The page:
So, the great escape has been planned. I've paid my last bank-breaking debt to that place and I'm taking Abby with me. Rather.... she's taking me.

We got away with it. The foil of the century. And everybody dyed happy.

Monday, January 3, 2011

My neighbour is pregnant and it's upsetting me

Since my last miscarriage (what number is that now.... I think it was #11) four months ago, I have had to endure the blossoming belly of the woman next door.

I found out she was pregnant during an exchange we had at my front door on the day I was suffering the loss - they are virtually par for the course for me now, it was my second miscarriage in 2010 alone - when she had come over to invite the LGBB to play with her son in his new sandpit. Nothing wrong with that. All terribly neighbourly, etc. And really, she's an ace girl. The kind you could throw back a few drinks with, I'm sure, and we have spent ages chatting over the past two years when we pass by the fence.

But on that day, when I said it would actually help me out if Lolly went over for a play because of my current circumstance, I was really disappointed in her that she chose that moment to say with a laugh, "Well, you don't want to know we're expecting number two then!"

Since then, it's been ringing in my ears. She knew and I knew it was inappropriate to say as soon as the words left her mouth. But there it was. Hanging in the air. And now, every time she walks through her backyard, past my kitchen window where - let's face it - we tend to spend a lot of time gazing out on the world, I have to see that belly. That beautiful, growing bulge beneath her increasingly tighter tops. I'm not sure how far along she is now but it must be third trimester. Often, I look away (or walk away) because I want to just shut it out. But I realise that once the little person is here and they're all out in the backyard, I won't very well be able to see past it.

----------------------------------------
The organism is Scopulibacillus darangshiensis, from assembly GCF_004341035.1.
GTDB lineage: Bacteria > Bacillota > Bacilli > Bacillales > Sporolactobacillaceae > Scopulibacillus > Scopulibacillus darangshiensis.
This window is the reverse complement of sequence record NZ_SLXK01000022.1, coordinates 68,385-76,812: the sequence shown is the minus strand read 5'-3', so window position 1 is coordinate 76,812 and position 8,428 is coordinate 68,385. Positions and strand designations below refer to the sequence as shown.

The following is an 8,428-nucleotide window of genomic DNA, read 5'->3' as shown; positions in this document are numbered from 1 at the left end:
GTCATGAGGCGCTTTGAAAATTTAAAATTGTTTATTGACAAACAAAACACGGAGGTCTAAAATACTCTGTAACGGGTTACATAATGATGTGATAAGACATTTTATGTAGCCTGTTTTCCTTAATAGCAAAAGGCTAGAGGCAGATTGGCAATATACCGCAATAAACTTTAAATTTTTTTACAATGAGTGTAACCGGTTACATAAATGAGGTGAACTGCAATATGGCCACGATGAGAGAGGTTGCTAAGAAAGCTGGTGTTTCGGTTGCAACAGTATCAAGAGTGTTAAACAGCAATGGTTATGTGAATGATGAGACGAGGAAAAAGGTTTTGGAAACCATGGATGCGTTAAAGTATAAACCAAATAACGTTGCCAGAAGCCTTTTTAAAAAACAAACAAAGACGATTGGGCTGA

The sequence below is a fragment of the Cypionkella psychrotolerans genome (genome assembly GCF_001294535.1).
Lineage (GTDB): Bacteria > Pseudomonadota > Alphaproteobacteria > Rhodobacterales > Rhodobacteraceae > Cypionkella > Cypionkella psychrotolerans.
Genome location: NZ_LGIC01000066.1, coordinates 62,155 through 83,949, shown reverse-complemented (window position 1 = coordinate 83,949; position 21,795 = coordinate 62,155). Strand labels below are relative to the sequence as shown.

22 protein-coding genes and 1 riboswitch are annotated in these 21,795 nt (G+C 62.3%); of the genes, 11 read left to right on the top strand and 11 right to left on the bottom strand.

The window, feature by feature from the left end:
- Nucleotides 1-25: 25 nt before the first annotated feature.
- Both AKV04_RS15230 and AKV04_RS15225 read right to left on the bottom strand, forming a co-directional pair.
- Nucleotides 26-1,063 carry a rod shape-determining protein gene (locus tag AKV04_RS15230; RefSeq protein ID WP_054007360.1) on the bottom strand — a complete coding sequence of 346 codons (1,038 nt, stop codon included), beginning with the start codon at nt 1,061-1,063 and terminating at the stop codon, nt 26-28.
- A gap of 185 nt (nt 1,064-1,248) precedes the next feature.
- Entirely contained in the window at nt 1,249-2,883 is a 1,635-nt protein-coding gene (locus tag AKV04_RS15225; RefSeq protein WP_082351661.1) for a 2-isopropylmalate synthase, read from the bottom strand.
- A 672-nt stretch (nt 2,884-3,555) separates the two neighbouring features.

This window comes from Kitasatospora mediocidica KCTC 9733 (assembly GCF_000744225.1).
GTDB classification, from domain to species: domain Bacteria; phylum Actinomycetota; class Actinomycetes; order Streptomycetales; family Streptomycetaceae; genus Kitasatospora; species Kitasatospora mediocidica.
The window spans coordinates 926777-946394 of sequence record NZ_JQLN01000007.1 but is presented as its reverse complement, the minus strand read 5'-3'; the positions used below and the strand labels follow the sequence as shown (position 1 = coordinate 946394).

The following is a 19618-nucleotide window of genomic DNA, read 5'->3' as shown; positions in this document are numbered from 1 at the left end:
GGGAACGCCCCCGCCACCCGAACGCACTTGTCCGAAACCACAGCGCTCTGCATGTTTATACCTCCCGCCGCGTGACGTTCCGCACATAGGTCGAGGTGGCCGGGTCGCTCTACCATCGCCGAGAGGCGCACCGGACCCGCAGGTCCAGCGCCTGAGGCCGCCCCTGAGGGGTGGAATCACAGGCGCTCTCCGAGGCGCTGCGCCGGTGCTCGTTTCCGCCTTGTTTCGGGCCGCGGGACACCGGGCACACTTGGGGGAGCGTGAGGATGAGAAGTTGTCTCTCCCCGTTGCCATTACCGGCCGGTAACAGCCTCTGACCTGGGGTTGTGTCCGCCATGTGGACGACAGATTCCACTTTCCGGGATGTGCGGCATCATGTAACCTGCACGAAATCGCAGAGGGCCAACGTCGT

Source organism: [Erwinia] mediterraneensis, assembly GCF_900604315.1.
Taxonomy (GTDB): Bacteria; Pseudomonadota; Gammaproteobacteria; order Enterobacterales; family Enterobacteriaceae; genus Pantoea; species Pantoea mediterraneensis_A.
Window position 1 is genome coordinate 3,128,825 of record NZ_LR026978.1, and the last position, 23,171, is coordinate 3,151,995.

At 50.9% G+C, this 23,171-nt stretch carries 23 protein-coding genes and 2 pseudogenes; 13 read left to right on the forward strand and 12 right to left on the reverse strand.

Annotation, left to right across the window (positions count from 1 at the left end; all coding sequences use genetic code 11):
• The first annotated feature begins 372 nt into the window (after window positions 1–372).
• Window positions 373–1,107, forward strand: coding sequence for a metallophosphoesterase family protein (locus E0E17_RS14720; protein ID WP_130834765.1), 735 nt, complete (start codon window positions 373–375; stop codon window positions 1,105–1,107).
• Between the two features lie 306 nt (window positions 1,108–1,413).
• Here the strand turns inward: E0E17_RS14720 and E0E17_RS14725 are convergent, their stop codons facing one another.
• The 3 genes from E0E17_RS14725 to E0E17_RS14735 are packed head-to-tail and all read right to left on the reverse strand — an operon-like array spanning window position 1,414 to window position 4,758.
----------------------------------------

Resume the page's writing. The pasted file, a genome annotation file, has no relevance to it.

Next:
It's had me thinking hard the past few weeks as the belly has been prominent in my eyeline.

Am I really so not over losing all our pregnancies (and Ellanor) that I am reduced to this? I thought I was much more emotionally okay with pregnant women. I've self-checked and know that there will always be residual pangs of remorse that we don't have more than one live child. Perhaps it's as simple as witnessing this person's growing life even though I am in my safe haven, my home, where I usually feel protected and able to recover from whatever confronting pregnancy-newborn-related conversation or situation I find myself in on any given day. I know that my miscarriage talk makes people uncomfortable, especially "the pregnant ones", and my needs have long since dissipated to a point where I am able to compartmentalise my angst so that I'm not bothersome (I've had women physically recoil from me when they have asked and I have divulged some of my pregnancy-related history.... it's not exactly pleasant when they react in that way).

And then, something happened last week to a fellow blogger that sent me reeling. Totally un-pregnancy-related, this was the death of Sarah's (of Ah! The Possibilities fame) beloved cat. As the grief process continued and her family decided they needed a new cat,  I was shocked at a Twitter response that came to my mind at one point and I pulled myself up sharply.

I had thought, "You want a cat? Take mine... please!" Where the hell did THAT come from?!?

It was about as ghoulish and ill-thought out of me as the moronic offers Steve and I used to get from other people to take their children - "Take ours! You can have 'em!" - as if it was some sort of easy thing for them to do, not to mention that they assumed it would be as simple as us taking their children and then our pain and problems would be solved.